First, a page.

Paul Steel Music Intro
5 Tips to make your VST’s sound real
When the track you are working on demands a full orchestra, chances are you don’t have access to a real life orchestra… Software instruments have played a large part in audio production for a number of years, and can provide an array of very convincing instruments to add to your arrangements.
However, often they still require some extra work to get the software to sound convincing and human in nature. Here are some tips to get the most out of your software instruments and produce realistic sounding mixes.
1.BIG PICTURE – title
1. BIG PICTURE
1.BIG PICTURE – 1st para
When you start building your track focus on your main rhythm section.For a standard pop/rock track this might be Drums, Bass Guitar, Rhythm Guitar or Piano.
Figure out the tempo of the track, lay down a scratch track of the main rhythm instrument (guitar or keyboard) as a reference to work against and rather than sequencing a full drum performance including fancy fills and pushes just get the basic feel of the drums down.
Sometimes the temptation is to add as much excitement as you can too early in the process and you wont leave any space for the rest of your arrangement to breath. Once you have a basic sketch of the rhythm section down then start laying down your mad fills and gnarly bridging riffz.
1.BIG PICTURE – image
2. DON’T HARD QUANTIZE – title
2. DON’T HARD QUANTIZE
2. DON’T HARD QUANTIZE – para
Nothing gives away a virtual instrument as being fake quicker than hard quantized MIDI. Listen to live drummers play and they wont hit their drums exactly on the beat, they’ll often play ahead of the beat for more urgency and behind the beat for a more laid back feel.
2. DON’T HARD QUANTIZE – image
2. DON’T HARD QUANTIZE – para
This can be the difference in getting you moshing or slow dancing! If you’re using drum MIDI played in by a real drummer usually these timing discrepancies are represented. If you play MIDI in with keyboards or pads and it’s noticeably out of time, rather than hard quantize and completely snap the performance to the grid you’ll get better results quantizing to a certain percentage to preserve some of the humanity of the performance.
The same is true for all virtual instruments. If you’re layering up parts for a string quartet try to add slight timing variations to each part so the attack of the bow isn’t landing exactly on the beat as even the tightest ensemble wont be able to play PERFECTLY in time!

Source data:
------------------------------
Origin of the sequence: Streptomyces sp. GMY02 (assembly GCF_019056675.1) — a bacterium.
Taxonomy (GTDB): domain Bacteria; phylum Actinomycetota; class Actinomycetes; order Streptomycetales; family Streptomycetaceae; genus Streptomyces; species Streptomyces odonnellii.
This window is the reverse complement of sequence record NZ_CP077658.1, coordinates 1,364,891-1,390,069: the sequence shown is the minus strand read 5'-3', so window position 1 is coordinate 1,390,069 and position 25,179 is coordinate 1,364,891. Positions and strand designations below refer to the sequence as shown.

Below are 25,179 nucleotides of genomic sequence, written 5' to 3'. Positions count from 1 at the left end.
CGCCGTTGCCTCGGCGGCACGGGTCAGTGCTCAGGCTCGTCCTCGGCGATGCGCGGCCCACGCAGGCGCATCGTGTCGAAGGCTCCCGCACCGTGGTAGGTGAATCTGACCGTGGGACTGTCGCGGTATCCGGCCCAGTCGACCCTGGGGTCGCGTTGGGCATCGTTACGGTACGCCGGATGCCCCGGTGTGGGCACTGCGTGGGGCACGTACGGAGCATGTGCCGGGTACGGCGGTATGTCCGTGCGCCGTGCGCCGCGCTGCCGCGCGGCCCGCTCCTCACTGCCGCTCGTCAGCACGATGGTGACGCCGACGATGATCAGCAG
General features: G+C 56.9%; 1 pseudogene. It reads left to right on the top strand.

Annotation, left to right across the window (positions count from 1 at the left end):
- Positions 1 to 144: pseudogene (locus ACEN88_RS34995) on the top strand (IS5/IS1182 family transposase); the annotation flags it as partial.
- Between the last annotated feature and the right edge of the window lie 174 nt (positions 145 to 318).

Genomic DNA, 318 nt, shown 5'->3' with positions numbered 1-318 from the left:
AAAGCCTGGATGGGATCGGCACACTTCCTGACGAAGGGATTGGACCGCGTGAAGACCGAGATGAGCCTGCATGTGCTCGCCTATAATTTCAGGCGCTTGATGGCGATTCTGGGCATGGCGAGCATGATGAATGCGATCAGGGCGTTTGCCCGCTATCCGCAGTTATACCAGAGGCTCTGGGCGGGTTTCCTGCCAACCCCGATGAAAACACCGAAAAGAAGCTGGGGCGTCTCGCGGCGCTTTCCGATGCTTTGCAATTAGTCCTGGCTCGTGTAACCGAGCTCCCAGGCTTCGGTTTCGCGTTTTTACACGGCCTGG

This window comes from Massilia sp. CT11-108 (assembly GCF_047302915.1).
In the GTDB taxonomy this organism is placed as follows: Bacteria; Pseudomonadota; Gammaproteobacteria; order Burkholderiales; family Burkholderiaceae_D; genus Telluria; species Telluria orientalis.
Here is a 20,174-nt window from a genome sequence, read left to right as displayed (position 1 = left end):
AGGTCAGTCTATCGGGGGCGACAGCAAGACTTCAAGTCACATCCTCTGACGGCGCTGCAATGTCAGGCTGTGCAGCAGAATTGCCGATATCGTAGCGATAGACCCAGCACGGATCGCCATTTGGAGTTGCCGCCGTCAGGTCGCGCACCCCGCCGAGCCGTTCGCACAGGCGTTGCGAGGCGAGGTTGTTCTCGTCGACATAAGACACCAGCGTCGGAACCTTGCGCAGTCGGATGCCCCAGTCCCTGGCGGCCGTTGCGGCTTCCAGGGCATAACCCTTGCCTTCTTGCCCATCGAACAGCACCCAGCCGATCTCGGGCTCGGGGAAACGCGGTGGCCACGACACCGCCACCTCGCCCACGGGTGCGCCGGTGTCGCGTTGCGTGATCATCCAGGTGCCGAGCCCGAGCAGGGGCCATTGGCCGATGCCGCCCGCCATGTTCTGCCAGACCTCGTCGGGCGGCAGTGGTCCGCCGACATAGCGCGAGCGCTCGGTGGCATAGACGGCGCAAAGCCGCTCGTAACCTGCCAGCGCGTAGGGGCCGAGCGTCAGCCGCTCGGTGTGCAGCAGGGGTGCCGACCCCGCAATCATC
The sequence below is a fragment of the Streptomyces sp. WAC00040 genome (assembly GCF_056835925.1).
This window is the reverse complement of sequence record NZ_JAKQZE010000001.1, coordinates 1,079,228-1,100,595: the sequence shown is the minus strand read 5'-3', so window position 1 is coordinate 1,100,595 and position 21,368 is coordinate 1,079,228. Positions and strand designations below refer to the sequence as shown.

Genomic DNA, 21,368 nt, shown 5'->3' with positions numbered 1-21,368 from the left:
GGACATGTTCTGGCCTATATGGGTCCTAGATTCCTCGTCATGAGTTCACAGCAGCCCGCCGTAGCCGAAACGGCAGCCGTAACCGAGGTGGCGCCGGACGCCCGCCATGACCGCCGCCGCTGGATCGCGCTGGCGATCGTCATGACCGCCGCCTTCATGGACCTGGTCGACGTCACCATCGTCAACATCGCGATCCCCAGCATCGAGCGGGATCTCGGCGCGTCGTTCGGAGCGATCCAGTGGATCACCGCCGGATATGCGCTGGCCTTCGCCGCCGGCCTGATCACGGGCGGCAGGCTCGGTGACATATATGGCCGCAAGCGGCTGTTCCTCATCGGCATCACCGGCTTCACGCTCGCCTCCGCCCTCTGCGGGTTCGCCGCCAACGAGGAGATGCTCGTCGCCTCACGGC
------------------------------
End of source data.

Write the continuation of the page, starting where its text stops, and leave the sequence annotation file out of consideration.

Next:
3. VARY VELOCITY – title
3. VARY VELOCITY
3. VARY VELOCITY – 1st para
Just as with timing, real players don’t strike their instrument the same every time (except maybe Dave Grohl when he drums? but he is part android). Using drums as an example, if you programmed a snare roll with the velocity of each hit at 127 even if the developer recorded multiple round robins it’s going to sound like someone taking a pneumatic drill to your ears or a machine gun, hence the term “machine gunning”.
3. VARY VELOCITY – image
3. VARY VELOCITY – 2nd para
The simple way to avoid this is vary the velocity of the MIDI, not just during fills but throughout. For MIDI performances of instruments like piano this will be easier as most MIDI keyboards are velocity sensitive so you can preserve the dynamics of the performance.
4.ADD SENSE OF SPACE – title
4. ADD SENSE OF SPACE
4.ADD SENSE OF SPACE – 1st para
Create an aux and set up a room reverb sound to send all of your instruments too to varying degrees. Part of the challenge when you’re using sample libraries, soft synths and your own live recordings is making them sound like they belong together. You can get the effect of them sharing the same space with a nice short room reverb patch.
The aim isn’t to swamp them all but just to get a sense of space and depth that each element will share even if your sampled piano was recorded in a public toilet in Slovenia and your tambourine was recorded in your luxury penthouse suite overlooking Times Square.
4.ADD SENSE OF SPACE – Image
5. YOU DONT HAVE TO GO SOLO – title
5.YOU DONT HAVE TO GO SOLO
5. YOU DONT HAVE TO GO SOLO – para
Having all these instruments at your fingertips is incredibly empowering and means you can start making the records of your dreams without hiring out a big fancy studio but just because you can go it alone doesn’t mean you have to. Building musical relationships is important and can benefit your music as well as your sanity.
If you have a guitarist friend who has a great sense of rhythm, get them him to play some acoustic on your track. Does your sister play drums? Get her over to play some tambourine or to help you program your parts. Perhaps they can suggest some ideas if you’re in a creative rut.
Creating a network of musicians and producers is essential for getting the opportunities you need to further your career but more importantly it can be fun and stops you from going down creative cul de sacs.
5. YOU DONT HAVE TO GO SOLO – Image
About the author
Brighton’s Paul Steel has had a rather interesting career. In less than 10 years Paul has created two excellent albums, formed a super-group, and has made wildly successful endeavours into the world of professional song-writing and production.